A dessert of ice cream served with one or more toppings, such as flavored syrup, dessert sauce, nut, whipped cream, fruit, etc. It is said to have originated in Massachusetts when a law prohibiting the sale of all soft beverages on Sunday was passed. An enterprising soda jerk combined ingredients of an ice cream soda but omitted the carbonated beverage to make a "sundae". Back to the top
ice cream served with a topping
a kind of dessert, which is a kind of food
Ice cream topped with syrup, nuts, and whipped cream. In the 19th century, moralists decried the drinking of carbonated beverages--including ice cream sodas--on Sundays. Vendors removed the soda, added toppings, and changed the spelling.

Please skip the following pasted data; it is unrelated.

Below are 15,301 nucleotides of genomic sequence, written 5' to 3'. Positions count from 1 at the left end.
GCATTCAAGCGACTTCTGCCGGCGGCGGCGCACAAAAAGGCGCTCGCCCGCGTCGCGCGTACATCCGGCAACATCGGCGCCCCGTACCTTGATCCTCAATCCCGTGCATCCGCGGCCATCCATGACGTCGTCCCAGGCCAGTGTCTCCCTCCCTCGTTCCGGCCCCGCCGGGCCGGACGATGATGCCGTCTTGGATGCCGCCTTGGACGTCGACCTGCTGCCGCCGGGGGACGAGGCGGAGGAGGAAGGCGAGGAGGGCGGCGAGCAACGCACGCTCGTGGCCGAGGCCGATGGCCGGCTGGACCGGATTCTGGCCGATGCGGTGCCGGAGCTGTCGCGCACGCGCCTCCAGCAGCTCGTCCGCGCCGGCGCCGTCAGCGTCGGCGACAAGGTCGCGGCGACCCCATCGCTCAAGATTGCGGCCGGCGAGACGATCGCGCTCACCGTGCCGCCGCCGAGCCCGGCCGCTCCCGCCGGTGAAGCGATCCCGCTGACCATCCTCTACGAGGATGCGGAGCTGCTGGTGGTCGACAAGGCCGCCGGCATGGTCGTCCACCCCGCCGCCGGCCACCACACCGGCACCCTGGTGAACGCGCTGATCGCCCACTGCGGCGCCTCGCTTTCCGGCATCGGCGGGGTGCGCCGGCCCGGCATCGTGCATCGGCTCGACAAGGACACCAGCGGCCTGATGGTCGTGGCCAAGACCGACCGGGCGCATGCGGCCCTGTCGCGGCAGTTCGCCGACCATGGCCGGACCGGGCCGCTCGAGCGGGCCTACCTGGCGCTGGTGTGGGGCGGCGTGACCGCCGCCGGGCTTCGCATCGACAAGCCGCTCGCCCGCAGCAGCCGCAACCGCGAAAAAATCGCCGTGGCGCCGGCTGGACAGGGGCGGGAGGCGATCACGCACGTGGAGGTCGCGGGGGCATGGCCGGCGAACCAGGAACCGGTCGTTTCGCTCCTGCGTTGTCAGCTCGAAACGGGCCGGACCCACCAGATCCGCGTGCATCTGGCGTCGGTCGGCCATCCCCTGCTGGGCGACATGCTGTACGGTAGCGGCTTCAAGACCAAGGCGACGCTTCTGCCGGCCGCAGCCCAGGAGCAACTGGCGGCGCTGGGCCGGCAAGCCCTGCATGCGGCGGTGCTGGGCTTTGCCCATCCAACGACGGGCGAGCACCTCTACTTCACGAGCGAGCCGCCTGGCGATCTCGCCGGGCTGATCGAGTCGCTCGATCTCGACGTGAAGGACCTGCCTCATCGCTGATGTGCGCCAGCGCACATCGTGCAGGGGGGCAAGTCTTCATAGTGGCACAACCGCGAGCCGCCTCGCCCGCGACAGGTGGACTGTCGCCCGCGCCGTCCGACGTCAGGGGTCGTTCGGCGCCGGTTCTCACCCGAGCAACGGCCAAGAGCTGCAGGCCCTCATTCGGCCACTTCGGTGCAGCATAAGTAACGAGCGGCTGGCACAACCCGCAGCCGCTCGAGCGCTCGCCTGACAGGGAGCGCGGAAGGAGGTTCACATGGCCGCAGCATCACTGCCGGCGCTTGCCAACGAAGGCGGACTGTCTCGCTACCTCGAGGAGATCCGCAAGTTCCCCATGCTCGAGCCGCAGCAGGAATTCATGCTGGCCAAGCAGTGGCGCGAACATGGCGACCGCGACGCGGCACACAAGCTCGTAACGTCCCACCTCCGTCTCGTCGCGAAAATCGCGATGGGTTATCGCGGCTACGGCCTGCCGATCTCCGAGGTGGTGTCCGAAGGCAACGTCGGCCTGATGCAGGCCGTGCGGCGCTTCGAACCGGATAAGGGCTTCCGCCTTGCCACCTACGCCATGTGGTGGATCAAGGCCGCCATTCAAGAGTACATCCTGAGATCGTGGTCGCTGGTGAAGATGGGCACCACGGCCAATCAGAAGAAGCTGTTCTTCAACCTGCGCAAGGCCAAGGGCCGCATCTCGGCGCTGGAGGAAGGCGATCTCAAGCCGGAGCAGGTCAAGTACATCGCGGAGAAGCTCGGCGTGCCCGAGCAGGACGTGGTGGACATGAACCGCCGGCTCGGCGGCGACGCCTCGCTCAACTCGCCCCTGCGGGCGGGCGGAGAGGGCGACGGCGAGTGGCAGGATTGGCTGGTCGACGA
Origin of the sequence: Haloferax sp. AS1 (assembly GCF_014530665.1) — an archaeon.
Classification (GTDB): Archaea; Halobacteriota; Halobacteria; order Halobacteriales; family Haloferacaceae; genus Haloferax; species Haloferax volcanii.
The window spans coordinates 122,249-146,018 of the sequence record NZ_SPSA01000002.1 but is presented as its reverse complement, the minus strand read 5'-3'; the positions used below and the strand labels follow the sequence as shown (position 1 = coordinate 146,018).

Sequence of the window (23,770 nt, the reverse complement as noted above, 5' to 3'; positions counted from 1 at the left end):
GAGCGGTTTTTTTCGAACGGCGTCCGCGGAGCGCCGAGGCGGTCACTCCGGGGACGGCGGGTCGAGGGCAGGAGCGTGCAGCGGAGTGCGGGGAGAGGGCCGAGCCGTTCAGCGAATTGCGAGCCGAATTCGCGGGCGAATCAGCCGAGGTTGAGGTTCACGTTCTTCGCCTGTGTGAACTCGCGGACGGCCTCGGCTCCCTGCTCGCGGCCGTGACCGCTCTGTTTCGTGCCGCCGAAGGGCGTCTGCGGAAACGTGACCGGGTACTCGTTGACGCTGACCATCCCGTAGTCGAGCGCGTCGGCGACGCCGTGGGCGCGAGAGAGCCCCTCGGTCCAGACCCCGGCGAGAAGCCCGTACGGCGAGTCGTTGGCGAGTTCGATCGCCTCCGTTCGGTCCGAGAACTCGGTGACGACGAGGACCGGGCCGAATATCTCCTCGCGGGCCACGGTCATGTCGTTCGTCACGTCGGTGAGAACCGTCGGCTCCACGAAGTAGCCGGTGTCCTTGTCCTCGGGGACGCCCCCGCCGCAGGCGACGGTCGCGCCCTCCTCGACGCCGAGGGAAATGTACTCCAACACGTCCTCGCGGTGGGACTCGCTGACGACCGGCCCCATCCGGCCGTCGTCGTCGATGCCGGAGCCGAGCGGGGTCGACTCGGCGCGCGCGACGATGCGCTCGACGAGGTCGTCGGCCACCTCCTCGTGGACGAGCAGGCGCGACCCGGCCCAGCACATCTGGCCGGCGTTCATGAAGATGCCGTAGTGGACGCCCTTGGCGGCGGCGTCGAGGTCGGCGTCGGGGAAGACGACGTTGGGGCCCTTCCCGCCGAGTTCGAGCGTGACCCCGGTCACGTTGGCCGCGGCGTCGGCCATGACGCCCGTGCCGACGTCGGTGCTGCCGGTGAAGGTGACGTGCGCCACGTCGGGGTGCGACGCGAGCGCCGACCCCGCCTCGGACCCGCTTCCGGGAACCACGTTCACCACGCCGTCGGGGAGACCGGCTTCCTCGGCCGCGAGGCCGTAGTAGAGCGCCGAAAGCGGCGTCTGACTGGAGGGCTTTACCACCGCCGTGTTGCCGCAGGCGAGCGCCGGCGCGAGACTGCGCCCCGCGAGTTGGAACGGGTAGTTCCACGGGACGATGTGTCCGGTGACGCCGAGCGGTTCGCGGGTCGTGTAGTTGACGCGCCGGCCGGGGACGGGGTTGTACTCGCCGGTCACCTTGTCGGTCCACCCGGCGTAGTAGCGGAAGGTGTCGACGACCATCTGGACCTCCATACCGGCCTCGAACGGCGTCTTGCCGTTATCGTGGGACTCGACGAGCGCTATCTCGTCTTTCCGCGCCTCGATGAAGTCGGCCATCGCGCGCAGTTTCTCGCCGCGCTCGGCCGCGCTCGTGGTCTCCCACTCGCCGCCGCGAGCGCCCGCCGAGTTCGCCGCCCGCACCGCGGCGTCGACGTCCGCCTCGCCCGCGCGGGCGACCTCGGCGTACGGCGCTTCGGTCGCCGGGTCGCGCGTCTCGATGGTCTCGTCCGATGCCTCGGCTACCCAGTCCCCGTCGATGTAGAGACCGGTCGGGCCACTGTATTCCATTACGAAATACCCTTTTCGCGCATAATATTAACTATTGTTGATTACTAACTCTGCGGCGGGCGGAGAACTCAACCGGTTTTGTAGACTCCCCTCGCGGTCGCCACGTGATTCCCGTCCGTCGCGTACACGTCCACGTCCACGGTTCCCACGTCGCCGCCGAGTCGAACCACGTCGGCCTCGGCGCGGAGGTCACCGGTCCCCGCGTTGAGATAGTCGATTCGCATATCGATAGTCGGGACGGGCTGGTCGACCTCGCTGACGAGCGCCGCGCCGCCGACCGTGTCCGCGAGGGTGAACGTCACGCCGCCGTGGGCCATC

One of the most familiar ice cream desserts in the United States, the sundae typically consists of a scoop of ice cream topped with sauce or syrup (often chocolate, caramel, butterscotch, or strawberry), and in some cases other items such as chopped peanuts, whipped cream, or maraschino cherries. Although earliest documentation points to Ithaca, New York, as the birthplace of the treat, a number of cities lay claim to its paternity.